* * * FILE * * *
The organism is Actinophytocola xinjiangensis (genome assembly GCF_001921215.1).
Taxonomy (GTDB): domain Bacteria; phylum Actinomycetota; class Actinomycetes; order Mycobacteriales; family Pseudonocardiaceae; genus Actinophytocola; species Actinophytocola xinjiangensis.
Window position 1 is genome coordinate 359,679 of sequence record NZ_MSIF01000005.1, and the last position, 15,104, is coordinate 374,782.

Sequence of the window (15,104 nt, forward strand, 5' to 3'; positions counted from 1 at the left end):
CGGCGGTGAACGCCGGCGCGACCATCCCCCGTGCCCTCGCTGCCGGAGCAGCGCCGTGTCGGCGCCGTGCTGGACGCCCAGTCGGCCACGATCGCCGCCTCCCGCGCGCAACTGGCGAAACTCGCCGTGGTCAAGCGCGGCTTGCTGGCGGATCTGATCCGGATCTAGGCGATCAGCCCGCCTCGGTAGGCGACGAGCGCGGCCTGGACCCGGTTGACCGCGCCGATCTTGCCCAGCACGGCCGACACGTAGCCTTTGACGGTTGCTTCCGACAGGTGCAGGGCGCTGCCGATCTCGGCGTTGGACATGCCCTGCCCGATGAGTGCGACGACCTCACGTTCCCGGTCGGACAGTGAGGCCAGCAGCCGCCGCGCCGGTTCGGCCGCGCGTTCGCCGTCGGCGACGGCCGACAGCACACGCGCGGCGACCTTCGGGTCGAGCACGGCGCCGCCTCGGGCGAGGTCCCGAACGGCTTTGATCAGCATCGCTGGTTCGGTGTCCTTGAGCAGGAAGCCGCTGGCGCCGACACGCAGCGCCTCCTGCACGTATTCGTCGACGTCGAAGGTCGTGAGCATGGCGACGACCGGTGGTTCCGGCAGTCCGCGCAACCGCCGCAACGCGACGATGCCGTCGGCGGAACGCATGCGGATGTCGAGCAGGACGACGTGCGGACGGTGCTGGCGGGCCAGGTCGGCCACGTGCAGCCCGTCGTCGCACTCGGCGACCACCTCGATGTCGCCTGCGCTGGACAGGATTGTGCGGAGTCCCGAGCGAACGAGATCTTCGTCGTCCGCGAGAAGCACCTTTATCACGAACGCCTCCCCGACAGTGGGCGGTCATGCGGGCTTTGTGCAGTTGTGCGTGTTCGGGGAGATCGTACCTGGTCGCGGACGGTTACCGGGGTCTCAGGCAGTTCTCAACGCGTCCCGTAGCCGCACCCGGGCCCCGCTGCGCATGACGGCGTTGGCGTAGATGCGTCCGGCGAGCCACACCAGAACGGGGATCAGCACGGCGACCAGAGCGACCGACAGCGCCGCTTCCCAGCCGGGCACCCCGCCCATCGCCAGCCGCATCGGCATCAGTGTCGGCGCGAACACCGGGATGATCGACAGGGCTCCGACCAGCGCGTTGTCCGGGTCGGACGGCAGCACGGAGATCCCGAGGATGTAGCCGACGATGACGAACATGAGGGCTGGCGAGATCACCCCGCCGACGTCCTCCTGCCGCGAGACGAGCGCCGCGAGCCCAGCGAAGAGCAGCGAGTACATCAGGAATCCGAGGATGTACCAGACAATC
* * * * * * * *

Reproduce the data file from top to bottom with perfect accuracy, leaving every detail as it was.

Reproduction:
The organism is Actinophytocola xinjiangensis (genome assembly GCF_001921215.1).
Taxonomy (GTDB): domain Bacteria; phylum Actinomycetota; class Actinomycetes; order Mycobacteriales; family Pseudonocardiaceae; genus Actinophytocola; species Actinophytocola xinjiangensis.
Window position 1 is genome coordinate 359,679 of sequence record NZ_MSIF01000005.1, and the last position, 15,104, is coordinate 374,782.

Sequence of the window (15,104 nt, forward strand, 5' to 3'; positions counted from 1 at the left end):
CGGCGGTGAACGCCGGCGCGACCATCCCCCGTGCCCTCGCTGCCGGAGCAGCGCCGTGTCGGCGCCGTGCTGGACGCCCAGTCGGCCACGATCGCCGCCTCCCGCGCGCAACTGGCGAAACTCGCCGTGGTCAAGCGCGGCTTGCTGGCGGATCTGATCCGGATCTAGGCGATCAGCCCGCCTCGGTAGGCGACGAGCGCGGCCTGGACCCGGTTGACCGCGCCGATCTTGCCCAGCACGGCCGACACGTAGCCTTTGACGGTTGCTTCCGACAGGTGCAGGGCGCTGCCGATCTCGGCGTTGGACATGCCCTGCCCGATGAGTGCGACGACCTCACGTTCCCGGTCGGACAGTGAGGCCAGCAGCCGCCGCGCCGGTTCGGCCGCGCGTTCGCCGTCGGCGACGGCCGACAGCACACGCGCGGCGACCTTCGGGTCGAGCACGGCGCCGCCTCGGGCGAGGTCCCGAACGGCTTTGATCAGCATCGCTGGTTCGGTGTCCTTGAGCAGGAAGCCGCTGGCGCCGACACGCAGCGCCTCCTGCACGTATTCGTCGACGTCGAAGGTCGTGAGCATGGCGACGACCGGTGGTTCCGGCAGTCCGCGCAACCGCCGCAACGCGACGATGCCGTCGGCGGAACGCATGCGGATGTCGAGCAGGACGACGTGCGGACGGTGCTGGCGGGCCAGGTCGGCCACGTGCAGCCCGTCGTCGCACTCGGCGACCACCTCGATGTCGCCTGCGCTGGACAGGATTGTGCGGAGTCCCGAGCGAACGAGATCTTCGTCGTCCGCGAGAAGCACCTTTATCACGAACGCCTCCCCGACAGTGGGCGGTCATGCGGGCTTTGTGCAGTTGTGCGTGTTCGGGGAGATCGTACCTGGTCGCGGACGGTTACCGGGGTCTCAGGCAGTTCTCAACGCGTCCCGTAGCCGCACCCGGGCCCCGCTGCGCATGACGGCGTTGGCGTAGATGCGTCCGGCGAGCCACACCAGAACGGGGATCAGCACGGCGACCAGAGCGACCGACAGCGCCGCTTCCCAGCCGGGCACCCCGCCCATCGCCAGCCGCATCGGCATCAGTGTCGGCGCGAACACCGGGATGATCGACAGGGCTCCGACCAGCGCGTTGTCCGGGTCGGACGGCAGCACGGAGATCCCGAGGATGTAGCCGACGATGACGAACATGAGGGCTGGCGAGATCACCCCGCCGACGTCCTCCTGCCGCGAGACGAGCGCCGCGAGCCCAGCGAAGAGCAGCGAGTACATCAGGAATCCGAGGATGTACCAGACAATC